My wife and I were recently invited to a reunion with my former Ph.D. students, who, I am delighted to say, were doing well professionally and personally. However, when we discussed family issues, I was disturbed by the tensions between, let’s call her Dr. Jean, and one of her sons, Jason. Differences in how to discipline Jason created tension between Jean and her husband as well.
I think the world of Dr. Jean. Indeed, when I was called for a recommendation for her first position, I simply said, “She is perfect.” Asked for more details, I described Jean as very bright, very well organized, warm, hard-working, cheerful and absolutely non-neurotic. Unlike many graduate students, she was open to suggestions and not defensive. I knew her parents and her husband (we hosted their wedding reception) and all shared my opinion. Why then was she at war with 10-year-old Jason?
Jean was receptive when I expressed my concerns. I thought she was a victim of too much psychology from her training—too many principles that interfered with her expressing her own judgment about being a mother. Rather than rely upon classroom principles, taught to her by researchers rather than clinicians, she needs to trust and obey her natural maternal impulses.
There is no “text book” way to raise youngsters. I have two values with all patients that I see, and this includes kids: They should be comfortable with themselves and be self-reliant. Compliance and obedience are not nearly as important. Kids learn to be self-reliant by making mistakes and learning from them. Also—very importantly—we need to recognize that parents have different temperaments, different tolerance levels for frustrations, different capacities and different models of discipline. For example, when I tell people that both my parents whacked my brother and me for misbehaving, they seem shocked. Although I was frequently in trouble in school, I can’t remember any punishment at home. My parents regarded school as my responsibility and simply said, “You can do better.” And when I had to, I did.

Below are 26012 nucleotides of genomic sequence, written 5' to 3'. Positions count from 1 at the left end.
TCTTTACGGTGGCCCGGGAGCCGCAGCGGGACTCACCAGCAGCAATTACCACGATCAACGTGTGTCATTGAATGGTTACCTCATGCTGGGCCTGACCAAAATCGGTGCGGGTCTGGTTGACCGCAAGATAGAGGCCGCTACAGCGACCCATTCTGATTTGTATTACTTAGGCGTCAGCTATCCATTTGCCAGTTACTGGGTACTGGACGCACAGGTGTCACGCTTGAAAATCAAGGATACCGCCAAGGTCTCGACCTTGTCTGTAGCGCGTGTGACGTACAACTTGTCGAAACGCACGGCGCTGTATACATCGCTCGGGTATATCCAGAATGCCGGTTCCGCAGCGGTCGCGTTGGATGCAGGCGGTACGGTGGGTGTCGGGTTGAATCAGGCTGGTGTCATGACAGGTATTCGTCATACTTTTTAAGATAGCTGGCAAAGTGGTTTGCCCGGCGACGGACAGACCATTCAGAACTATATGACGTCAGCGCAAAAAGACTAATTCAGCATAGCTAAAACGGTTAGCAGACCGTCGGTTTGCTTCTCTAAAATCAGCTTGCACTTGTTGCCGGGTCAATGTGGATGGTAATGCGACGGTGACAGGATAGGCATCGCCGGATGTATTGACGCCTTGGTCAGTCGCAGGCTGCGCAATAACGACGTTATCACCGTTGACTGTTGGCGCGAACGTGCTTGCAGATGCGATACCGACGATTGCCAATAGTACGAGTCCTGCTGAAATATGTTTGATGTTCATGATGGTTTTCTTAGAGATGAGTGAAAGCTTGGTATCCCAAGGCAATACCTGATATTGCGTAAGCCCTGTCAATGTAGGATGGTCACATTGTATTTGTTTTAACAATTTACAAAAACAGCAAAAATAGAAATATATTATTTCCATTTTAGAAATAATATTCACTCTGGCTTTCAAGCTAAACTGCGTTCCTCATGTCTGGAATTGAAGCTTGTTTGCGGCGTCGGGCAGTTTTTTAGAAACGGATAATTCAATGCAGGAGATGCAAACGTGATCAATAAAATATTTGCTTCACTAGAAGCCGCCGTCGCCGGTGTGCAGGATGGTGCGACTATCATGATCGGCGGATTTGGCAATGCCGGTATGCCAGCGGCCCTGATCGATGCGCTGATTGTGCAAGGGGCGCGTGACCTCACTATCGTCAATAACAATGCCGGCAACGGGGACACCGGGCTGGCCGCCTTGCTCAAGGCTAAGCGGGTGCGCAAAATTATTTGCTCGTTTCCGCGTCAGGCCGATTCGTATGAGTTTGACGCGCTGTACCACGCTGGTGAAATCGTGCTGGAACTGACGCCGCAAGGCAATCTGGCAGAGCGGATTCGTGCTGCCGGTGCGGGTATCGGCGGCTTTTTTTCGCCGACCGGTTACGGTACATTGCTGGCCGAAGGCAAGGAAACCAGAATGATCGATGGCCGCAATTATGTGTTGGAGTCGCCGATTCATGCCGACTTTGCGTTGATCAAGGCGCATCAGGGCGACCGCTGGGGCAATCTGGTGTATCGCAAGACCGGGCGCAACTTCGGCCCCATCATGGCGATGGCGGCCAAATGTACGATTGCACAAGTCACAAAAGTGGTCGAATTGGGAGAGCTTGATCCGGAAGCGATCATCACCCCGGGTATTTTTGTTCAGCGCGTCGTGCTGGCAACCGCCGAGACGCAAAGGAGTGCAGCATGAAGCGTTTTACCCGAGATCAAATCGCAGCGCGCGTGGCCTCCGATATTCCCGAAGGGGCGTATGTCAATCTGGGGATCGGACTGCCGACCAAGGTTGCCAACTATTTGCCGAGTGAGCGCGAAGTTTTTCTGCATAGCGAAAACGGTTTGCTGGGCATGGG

Jean, having been such a well-behaved kid, could not understand that Jason was not her. Unlike her, he did not do his homework immediately, he challenged her and he sulked at times. Yet, in the big picture, Jason did well in school and had friends.
A great deal of the behavioral training that Jean received involved control of kids. She was versed in time-out, giving rewards, intermittent reinforcement schedules, etc. Worse, there was little classroom discussion of what is important to control and what is trivial. For example, should the same consequences be used when a child runs across the street as when s/he interrupts parents? I hope not!
The goal is not to control but to encourage, to support, to have children feel that you have an iron-bound alliance with them. Parents, being people, goof. However, most errors are trivial compared to the strength of the alliance. Of course my father hit me because of his temper and annoyance. Big deal, compared to the conviction my brother and I had that he was there if needed.
Jean and Jason share a strong bond. What has come between them is that psychology has inhibited Jean from expressing fully her warmth and support. Her gut impulses should guide her more than classroom knowledge. Way before psychology, most parents seemed to know how to raise kids.
Jason will do well. Jean should relax, knowing there will be more curves in his road. Both of their lives will improve if she gets off of the control route and becomes more encouraging. In fact, I am emailing her this article. I guess I still feel I’m her advisor.
Illustration by Tom LaMothe